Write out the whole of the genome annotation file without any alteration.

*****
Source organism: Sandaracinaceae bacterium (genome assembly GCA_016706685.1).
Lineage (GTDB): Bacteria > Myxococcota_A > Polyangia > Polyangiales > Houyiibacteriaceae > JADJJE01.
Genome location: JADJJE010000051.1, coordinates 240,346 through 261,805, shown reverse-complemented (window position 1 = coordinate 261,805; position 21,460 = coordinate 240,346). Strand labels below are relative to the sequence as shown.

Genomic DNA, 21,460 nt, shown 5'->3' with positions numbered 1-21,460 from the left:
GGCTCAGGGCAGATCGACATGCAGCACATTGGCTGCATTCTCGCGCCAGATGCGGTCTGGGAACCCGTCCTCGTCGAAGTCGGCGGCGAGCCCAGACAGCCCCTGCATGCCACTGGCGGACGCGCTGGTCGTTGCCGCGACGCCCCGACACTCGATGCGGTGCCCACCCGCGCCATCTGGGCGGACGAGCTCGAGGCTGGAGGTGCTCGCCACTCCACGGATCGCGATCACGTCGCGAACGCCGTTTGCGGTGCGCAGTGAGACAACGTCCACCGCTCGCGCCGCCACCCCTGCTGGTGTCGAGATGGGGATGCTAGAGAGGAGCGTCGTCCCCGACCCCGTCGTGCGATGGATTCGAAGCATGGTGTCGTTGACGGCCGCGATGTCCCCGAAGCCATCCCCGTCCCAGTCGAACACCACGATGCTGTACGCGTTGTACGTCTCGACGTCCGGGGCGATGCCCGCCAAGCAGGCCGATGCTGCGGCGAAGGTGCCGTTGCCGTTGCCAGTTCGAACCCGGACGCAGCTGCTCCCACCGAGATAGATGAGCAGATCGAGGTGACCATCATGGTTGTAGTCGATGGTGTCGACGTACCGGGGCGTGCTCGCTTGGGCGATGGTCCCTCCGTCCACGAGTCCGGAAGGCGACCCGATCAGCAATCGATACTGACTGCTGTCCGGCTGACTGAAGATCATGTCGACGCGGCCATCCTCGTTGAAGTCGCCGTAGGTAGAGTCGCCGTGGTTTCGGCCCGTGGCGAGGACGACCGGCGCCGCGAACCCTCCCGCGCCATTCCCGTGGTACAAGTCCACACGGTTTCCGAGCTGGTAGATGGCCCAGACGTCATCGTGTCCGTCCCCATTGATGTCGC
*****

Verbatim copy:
Source organism: Sandaracinaceae bacterium (genome assembly GCA_016706685.1).
Lineage (GTDB): Bacteria > Myxococcota_A > Polyangia > Polyangiales > Houyiibacteriaceae > JADJJE01.
Genome location: JADJJE010000051.1, coordinates 240,346 through 261,805, shown reverse-complemented (window position 1 = coordinate 261,805; position 21,460 = coordinate 240,346). Strand labels below are relative to the sequence as shown.

Genomic DNA, 21,460 nt, shown 5'->3' with positions numbered 1-21,460 from the left:
GGCTCAGGGCAGATCGACATGCAGCACATTGGCTGCATTCTCGCGCCAGATGCGGTCTGGGAACCCGTCCTCGTCGAAGTCGGCGGCGAGCCCAGACAGCCCCTGCATGCCACTGGCGGACGCGCTGGTCGTTGCCGCGACGCCCCGACACTCGATGCGGTGCCCACCCGCGCCATCTGGGCGGACGAGCTCGAGGCTGGAGGTGCTCGCCACTCCACGGATCGCGATCACGTCGCGAACGCCGTTTGCGGTGCGCAGTGAGACAACGTCCACCGCTCGCGCCGCCACCCCTGCTGGTGTCGAGATGGGGATGCTAGAGAGGAGCGTCGTCCCCGACCCCGTCGTGCGATGGATTCGAAGCATGGTGTCGTTGACGGCCGCGATGTCCCCGAAGCCATCCCCGTCCCAGTCGAACACCACGATGCTGTACGCGTTGTACGTCTCGACGTCCGGGGCGATGCCCGCCAAGCAGGCCGATGCTGCGGCGAAGGTGCCGTTGCCGTTGCCAGTTCGAACCCGGACGCAGCTGCTCCCACCGAGATAGATGAGCAGATCGAGGTGACCATCATGGTTGTAGTCGATGGTGTCGACGTACCGGGGCGTGCTCGCTTGGGCGATGGTCCCTCCGTCCACGAGTCCGGAAGGCGACCCGATCAGCAATCGATACTGACTGCTGTCCGGCTGACTGAAGATCATGTCGACGCGGCCATCCTCGTTGAAGTCGCCGTAGGTAGAGTCGCCGTGGTTTCGGCCCGTGGCGAGGACGACCGGCGCCGCGAACCCTCCCGCGCCATTCCCGTGGTACAAGTCCACACGGTTTCCGAGCTGGTAGATGGCCCAGACGTCATCGTGTCCGTCCCCATTGATGTCGC